Quarantine, pandemic, covid-19, and social distancing – it’s all taken a huge toll on the mental health and well-being of the Canadian workforce all across the country.
In fact, a CTV News survey found that many Canadians are now reporting their mental health has suffered tremendously due to the onset of covid-19.
In this blog post, we’ll share with you some common effects social isolation has caused in the workplace, along with tips to help you address mental health concerns.
Table of Contents
- Presenteeism vs Absenteeism
- Addressing Presenteeism in the Workplace
- Mental Health Training Resource
- What’s next?
Presenteeism vs Absenteeism
You’ve probably heard of the term absenteeism before but have you heard of presenteeism?
According to Carrie, our expert HR Consultant and HX Practice leader here at PaymentEvolution, she says that presenteeism is even more of an issue than absenteeism.
While presenteeism can be described as the lack of being present in the workplace. Examples of presenteeism include burnout, distraction, and a lack of focus.
Presenteeism affects productivity 7.5 times more than absenteeism (absent, arrive late, leave early) according to Statistics Canada and it costs Canadian businesses $15 to $25 billion annually.
If you’re curious to learn more about the effects of absenteeism and presenteeism, feel free to check out our latest podcast episode where Carrie, along with Bob (our Head of Benefits) talk more on the topic.
Addressing Presenteeism in the Workplace
So, how can you as a leader address presenteeism in your workplace?
Well, we’ve got some tips for you.
Plan Virtual Get-Togethers
Carrie recommends that, although we’re all working separately, it’s important you still get some interaction with your colleagues virtually.
A great way to go about it is scheduling casual virtual get-togethers with your team members at least twice a week. Ask them how they’re doing, what they’ve been up to, and get into some casual banter.
For example, here at PaymentEvolution, every Wednesday morning we have a Zoom meeting with our team members where we share stories over a cup of coffee / tea.
And on Friday’s from 4:30pm to 5pm we have what we call “cocktail time”. It’s pretty much a bunch of us on a Zoom call catching up on a Friday evening.
Pick Up the Phone More Often!
Carrie also recommends that you take the time to call one another instead of always relying on instant messaging.
Yes, instant messaging through Slack, Microsoft Teams, or skype might be easier than a conversation but instant messaging also takes away genuine connection building opportunities.
Maybe you have a team member you don’t talk with as much, instead of messaging them asking for a specific file, try calling them up. Who knows, it might lead to a fun conversation and the next thing you know, you’re instant friends.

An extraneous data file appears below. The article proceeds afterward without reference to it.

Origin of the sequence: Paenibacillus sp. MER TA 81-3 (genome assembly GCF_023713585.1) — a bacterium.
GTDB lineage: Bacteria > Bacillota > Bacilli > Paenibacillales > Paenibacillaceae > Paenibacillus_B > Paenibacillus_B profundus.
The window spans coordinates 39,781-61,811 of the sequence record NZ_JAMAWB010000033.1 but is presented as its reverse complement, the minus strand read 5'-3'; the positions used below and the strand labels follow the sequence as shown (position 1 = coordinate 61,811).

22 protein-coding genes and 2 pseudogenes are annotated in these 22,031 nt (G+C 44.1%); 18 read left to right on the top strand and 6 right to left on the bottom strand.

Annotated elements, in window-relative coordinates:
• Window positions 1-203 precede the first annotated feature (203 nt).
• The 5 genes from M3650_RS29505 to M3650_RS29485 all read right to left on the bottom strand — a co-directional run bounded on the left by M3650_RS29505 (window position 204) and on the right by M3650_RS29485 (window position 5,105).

Research & Commit to an Employee Assistance Program (EAP)
You might have heard of an Employee Assistance Program before, but what exactly are they?
According to the Canadian Centre for Occupational Health and Safety “…employee assistance program, is a confidential, short term, counselling service for employees with personal difficulties that affect their work performance.”
EAP’s are a great resource for your staff members, especially if they’re suffering from a mental health illness.
They’ve been around for years but, here’s the thing, only about 4% of employees actually use them according to a Conference Board of Canada and Mental Health Commission of Canada Survey.
With EAP’s costing employers anywhere from just $3 to $10 with no cost to the employees, why aren’t more employees using the service?
Carrie and Bob have a couple of thoughts on this.
They say the number one factor as to why employees don’t take advantage of this service is because of stigma and discrimination.
They also go on to say that employees are concerned about confidentiality. They’re worried that a team member of theirs will find out they used the service and might spread gossip around the office.
As a leader, here are a couple of ways you can encourage the use of EAP’s in your workplace.
- Tell your staff members how it works
Your staff members or teammates might not even know what an EAP plan is or how to use it. Give them a quick refresher during a weekly huddle or your next virtual get together.
- Reinforce that it’s private
Carrie says, when an invoice from the mental health service provider reaches the employer, the invoice won’t use the name of the employee who used the service. This is a great point to bring up with concerned employees who are worried about confidentiality.
Mental Health Training Resource
Managing people can be complicated, so it’s important you have the right training to tackle sensitive situations in the right manner.
Here’s a great resource we recommend for you and your colleagues that’ll provide you the necessary Mental Health training you’ll need to confidently address issues around mental health in your workplace.
The Mental Health Commission of Canada’s basic course provides 12 hours of training and focuses on the ALGEE framework to help you talk about mental health with colleagues, family, friends and strangers:
Here’s a quick break of the key components from the course, just to give you a taste:
- Assess the risk of suicide and/or harm
- Listen non-judgementally
- Give reassurance
- Encourage professional support
- Encourage other supports
The course also provides information on the four most common mental health disorders:
- Mood related
- Anxiety and trauma related
- Psychotic disorders
If you think this training would be helpful for you or your team, you can click here to check out the course.